Commemorative events for the 1966 flood: highlights

Numerous initiatives mark the 50-year anniversary

Mary Gray
November 3, 2016 - 15:25
Artwork by Anselm Kiefer, part of Alfabeti Sommersi exhibition in the Sala d'Arme Artwork by Anselm Kiefer, part of Alfabeti Sommersi exhibition in the Sala d'Arme

SIDE BY SIDE/Arno, from source to mouth
Until November 30
Palazzo Medici Riccardi, via Cavour 4, Florence

Take an illuminating ride down the river: Palazzo Medici Riccardi will display photographs of points along the Arno, highlighting what certain areas looked like in 1966 compared to their current appearances. The images illustrate what’s been done to combat hydrogeological instability in the five decades since the flood.

BRIDGE/Ponte Vecchio videomapping
November 4–18, nightly from 6pm–midnight
Ponte Vecchio, Florence

Francis Steegmuller’s “Letter from Florence,”  published in The New Yorker in January 1967, chronicled how Ponte Vecchio jewelers were one of the only groups warned about the imminent dangers on the night of November 3. Fifty years later, striking images from the Archivio Fotografico Locchi will be projected onto this symbolic Florentine location, recreating the river’s fury that night on the bridge.


STORIES/Angels in our Midst
November 8, 11.30am–12.30pm
British Institute, Harold Acton Library, lungarno Guicciardini 9, Florence

Members of the American International League of Florence who came to the city in the aftermath of the flood will share their most vivid memories of the tragedy, as well as their own contributions to the city’s healing, at their general meeting. This portion is open to the public at no charge. For more information, see AILO's Facebook page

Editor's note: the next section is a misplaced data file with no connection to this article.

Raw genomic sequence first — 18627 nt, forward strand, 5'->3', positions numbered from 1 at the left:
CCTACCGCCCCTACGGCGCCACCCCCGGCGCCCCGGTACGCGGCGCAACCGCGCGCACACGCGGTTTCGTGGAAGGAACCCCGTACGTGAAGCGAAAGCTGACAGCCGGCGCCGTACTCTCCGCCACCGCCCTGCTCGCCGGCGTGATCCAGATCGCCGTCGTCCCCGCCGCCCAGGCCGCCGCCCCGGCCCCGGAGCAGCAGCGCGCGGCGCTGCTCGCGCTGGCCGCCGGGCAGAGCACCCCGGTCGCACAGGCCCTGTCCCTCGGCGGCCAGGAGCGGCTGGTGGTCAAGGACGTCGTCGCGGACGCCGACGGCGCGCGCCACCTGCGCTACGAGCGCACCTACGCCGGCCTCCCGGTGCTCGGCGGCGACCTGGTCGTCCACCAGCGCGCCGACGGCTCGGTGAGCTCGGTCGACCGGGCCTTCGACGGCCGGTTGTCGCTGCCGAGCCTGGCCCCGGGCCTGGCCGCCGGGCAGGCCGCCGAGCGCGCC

RESTORATION/Florence Art and Restoration Fair
November 10–11
Fortezza da Basso, viale Filippo Strozzi, Florence

A biennial event and a benchmark for the cultural heritage sector, the Art and Restoration Fair focuses on the flood anniversary for 2016. Don’t miss the “Colors of the Flood” exhibition put on by the Archivo Storico di Firenze in the Cavaniglia pavilion, and the opening conference, where topics will range from flood memories to technological innovations in restoration. For more information, see the official website

SOLIDARITY/Torchlight procession
November 4, 8pm
Starting point: San Miniato, via delle Porte Sante 34, Florence

Modeled after a procession that took place on November 4, 1967, this walk will wind from San Miniato to Santa Croce. All are welcome, but a particular invitation is extended to mud angels as well as current university students. In addition to its commemorative purpose, the event is a “passing of the torch” calling on younger generations to commit to protecting Florence.

LETTERS/Alfabeti Sommersi
Until November 13, 11am–7pm
Sala d’Arme, Palazzo Vecchio, piazza della Signoria, Florence

Damaged books have long been a symbol of the flood’s destruction. “Alfabeti Sommersi” is a two-part installation featuring work by Emilio Isgrò and Anselm Kiefer, who use books as central elements of their repertoire. Their art will be juxtaposed with a docufilm by Beppe Fantacci, exploring the emotional elements of the flood. Admission is free.

MEMORY/Institutional remembrances
Throughout November
Various institutions in Florence

The British Institute hosts a ”Month of Mud” with an evening of anniversary-related presentations (November 4, 5–8pm) and an eyewitness account by Il Bisonte co-founder Swietlan Kraczyna (November 16, 6pm). SACI Gallery’s exhibition “Underwater: Objects & Artifacts Restored by SACI” continues daily through November 10.  Continuing in the conservation vein, SRISA hosts a lecture, “The Consequences of the Flood on Art Restoration Techniques” (November 7, 7.15pm; [email protected] to book).


RESTORED/Two nights with Vasari
November 4 & 5
Entrance from piazza Santa Croce 16

Giorgio Vasari's extraordinary, eight-feet-high Last Supper has been restored to its original glory. In commemoration of the flood, Opera di Santa Croce is offering two special opportunities to see the masterpiece for free. Stop by between 8pm and midnight on either November 4 or 5; entrance is from the gate in front of the Pazzi Chapel cloister.

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